While the debate rages on about whether America is or should be a Christian nation, there is no debate for me as to the quality of Christian that is forged in a minority faith context. It is simply a more robust faith because there are no social benefits to becoming a Christian, so believers count the cost of following Jesus in more sobering ways than do Christians in the U.S.  Does this mean that we should wish that Christianity becomes a minority in the USA in order that it should flourish? Certainly not.  But neither should we fear the fact that we are living in an increasingly secular post-Christian reality. It creates more robust Christians, while a majority Christian nation tends to create more nominal Christians. 

An Embattled Gospel is a Treasured Gospel

While Christians live lives that are embattled by hostility to the gospel in Asia, there is a treasuring of the gospel that is marvelous. I spoke to a man in the Singapore church who was from Malaysia, which is a strict Muslim country. He personally knew of people that had been  imprisoned or killed for trying to convert Muslims in his home country. He was sensing a call to leave the relative comfort of Singapore and return to Malaysia, but was wrestling with the danger of the call. As he talked you could see that despite real fear,  the love of Christ was compelling him. 

 If you compare the last words of Bhudda to the last words of Jesus you will understand why Christians from primarily Bhuddist nations treasure the gospel. On his death bed, Bhudda's last words to the monks around him were, "Monks, work hard to earn your salvation!" In contrast, Jesus last words to those who surrounded him at the cross were, "It is finished!" 

Christ finished the work of redeeming humanity from slavery to sin, paying our debt in full with his own life to set us free. While grace calls us to worshipful effort in serving God, it is opposed to earning of our salvation. Asian Christians treasure the grace of God in Jesus that has freed them from slavishly having to earn merit with God. There is a palpable relief and joy because of the gospel. Make no mistake, they are generally sacrificial and highly disciplined. But they treasure the gospel. You can hear it in their voices as they sing. You can see it in their faces as they speak. You can hear it in their earnest prayers. An embattled gospel is a treasured gospel.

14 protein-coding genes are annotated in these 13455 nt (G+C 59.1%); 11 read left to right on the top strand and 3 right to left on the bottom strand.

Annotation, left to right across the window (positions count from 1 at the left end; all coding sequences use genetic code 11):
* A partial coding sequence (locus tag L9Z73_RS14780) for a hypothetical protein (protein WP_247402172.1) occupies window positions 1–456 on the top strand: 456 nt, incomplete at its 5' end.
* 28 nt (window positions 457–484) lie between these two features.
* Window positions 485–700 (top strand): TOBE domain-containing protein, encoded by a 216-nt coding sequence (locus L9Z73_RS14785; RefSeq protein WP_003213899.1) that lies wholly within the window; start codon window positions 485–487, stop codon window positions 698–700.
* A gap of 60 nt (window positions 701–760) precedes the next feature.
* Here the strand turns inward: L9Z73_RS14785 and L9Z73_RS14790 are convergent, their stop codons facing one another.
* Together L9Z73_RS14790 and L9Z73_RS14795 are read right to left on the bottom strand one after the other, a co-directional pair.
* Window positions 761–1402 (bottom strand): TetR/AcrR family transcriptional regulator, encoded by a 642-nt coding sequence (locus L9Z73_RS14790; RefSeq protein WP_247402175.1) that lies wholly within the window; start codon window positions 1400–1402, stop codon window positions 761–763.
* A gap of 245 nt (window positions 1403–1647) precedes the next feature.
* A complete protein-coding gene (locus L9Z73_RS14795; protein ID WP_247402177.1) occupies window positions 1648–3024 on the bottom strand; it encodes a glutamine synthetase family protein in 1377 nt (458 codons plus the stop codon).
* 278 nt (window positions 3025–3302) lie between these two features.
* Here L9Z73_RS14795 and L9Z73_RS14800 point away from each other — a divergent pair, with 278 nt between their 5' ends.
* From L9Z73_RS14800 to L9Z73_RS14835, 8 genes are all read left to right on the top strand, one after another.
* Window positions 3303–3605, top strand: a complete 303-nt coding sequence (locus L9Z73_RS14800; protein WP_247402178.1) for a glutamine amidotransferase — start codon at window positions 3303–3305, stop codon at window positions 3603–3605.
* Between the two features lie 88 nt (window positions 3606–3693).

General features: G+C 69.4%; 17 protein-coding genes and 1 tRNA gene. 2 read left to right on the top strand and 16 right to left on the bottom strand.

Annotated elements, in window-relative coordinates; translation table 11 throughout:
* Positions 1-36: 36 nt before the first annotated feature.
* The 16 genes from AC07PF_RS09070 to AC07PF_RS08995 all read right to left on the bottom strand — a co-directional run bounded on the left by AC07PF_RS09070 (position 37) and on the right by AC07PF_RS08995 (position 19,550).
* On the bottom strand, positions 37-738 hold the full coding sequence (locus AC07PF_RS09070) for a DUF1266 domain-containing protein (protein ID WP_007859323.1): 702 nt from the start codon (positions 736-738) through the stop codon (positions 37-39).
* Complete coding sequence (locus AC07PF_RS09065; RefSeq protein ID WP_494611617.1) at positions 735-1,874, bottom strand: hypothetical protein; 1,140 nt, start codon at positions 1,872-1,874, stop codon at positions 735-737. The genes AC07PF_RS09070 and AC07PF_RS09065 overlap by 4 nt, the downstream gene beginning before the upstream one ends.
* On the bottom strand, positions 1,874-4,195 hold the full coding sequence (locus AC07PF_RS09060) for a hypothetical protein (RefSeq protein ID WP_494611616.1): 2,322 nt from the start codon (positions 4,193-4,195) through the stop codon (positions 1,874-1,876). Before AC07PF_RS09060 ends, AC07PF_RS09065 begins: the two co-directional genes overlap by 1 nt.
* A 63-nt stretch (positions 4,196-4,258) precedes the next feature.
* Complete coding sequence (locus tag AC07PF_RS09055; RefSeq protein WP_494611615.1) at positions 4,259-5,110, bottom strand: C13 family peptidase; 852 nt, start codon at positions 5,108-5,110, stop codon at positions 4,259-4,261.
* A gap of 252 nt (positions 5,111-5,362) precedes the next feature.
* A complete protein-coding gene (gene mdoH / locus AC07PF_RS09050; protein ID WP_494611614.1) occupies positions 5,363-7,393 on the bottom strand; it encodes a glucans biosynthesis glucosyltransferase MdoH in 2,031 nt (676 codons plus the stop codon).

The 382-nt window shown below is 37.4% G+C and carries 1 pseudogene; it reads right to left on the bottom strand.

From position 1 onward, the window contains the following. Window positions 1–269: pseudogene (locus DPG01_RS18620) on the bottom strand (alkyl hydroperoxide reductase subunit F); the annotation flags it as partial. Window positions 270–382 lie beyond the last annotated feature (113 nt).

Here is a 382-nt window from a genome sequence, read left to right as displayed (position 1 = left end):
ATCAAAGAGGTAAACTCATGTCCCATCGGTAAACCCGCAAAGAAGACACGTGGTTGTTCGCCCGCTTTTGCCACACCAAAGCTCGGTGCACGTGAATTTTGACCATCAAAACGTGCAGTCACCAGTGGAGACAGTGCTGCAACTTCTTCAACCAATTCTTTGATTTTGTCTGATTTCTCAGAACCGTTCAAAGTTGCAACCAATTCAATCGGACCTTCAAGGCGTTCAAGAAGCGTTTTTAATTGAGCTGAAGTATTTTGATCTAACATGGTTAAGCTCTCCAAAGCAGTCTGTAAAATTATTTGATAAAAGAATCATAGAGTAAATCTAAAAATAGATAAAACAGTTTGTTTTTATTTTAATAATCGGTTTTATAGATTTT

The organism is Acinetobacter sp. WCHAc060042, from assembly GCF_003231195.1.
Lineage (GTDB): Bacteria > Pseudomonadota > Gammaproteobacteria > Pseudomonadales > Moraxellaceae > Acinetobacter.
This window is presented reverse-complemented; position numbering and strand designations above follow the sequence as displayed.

A Communal Christian is a Healthier Christian 

The communal nature of Christianity in Asia is compelling. The idea of being a Christian who is not part of a church, just doesn't make any sense to a Christian here. For a start, culture is far more collectivist, less individualistic. But also, following Jesus without the encouragement of other Christians and godly leaders is just too hard.  We should take our cue from them. A Christian walking alone is a Christian in walking in danger.  One Light Church in Thailand builds community by feeding their whole congregation a simple lunch after their morning service. Nobody rushes off to their favorite restaurant. It's more important to be together. RHC in Singapore is a bigger and busier church with 5 different congregations so there is no after-church lunch, but still, people linger after each service in their rented hotel ballroom, chatting at length and praying for one another. Both churches have facilities that are solid but minimal - no high end coffee shops or playgrounds to get people to stay around. (I am for both of these, by the way!)  And yet, there is a profound priority on an unhurried gathering that weaves a strong communal fabric within the church. While both churches do Christian counseling and community groups it seems as though much of the disciple making and counseling is happening organically and relationally, rather than programmatically and professionally. This makes for a more healthy Christian.

A High Carb Diet is the Best Kind of Diet!

Not really. But seriously! Lots of walking, 5 small meals a day, lots of carbs, and very few overweight people. What are we missing

You may think I am idealizing Asian Christianity. Make no mistake, there are many qualities of Christianity here in the USA that have resourced the Church in Asia. Our music, our books, our seminaries,  our innovation and our generosity have fueled the mission of Christ in Asia in remarkable ways. But let's not fall into thinking that the resourcing is a one way street. Far from it. The Church in Asia has so much to teach us, and in the years to come I believe the American churches that are humble enough to learn from our brothers and sisters there will be noticeably stronger than those that don't.

 I'm forever thankful to God for Asia and particularly, the Church in Asia.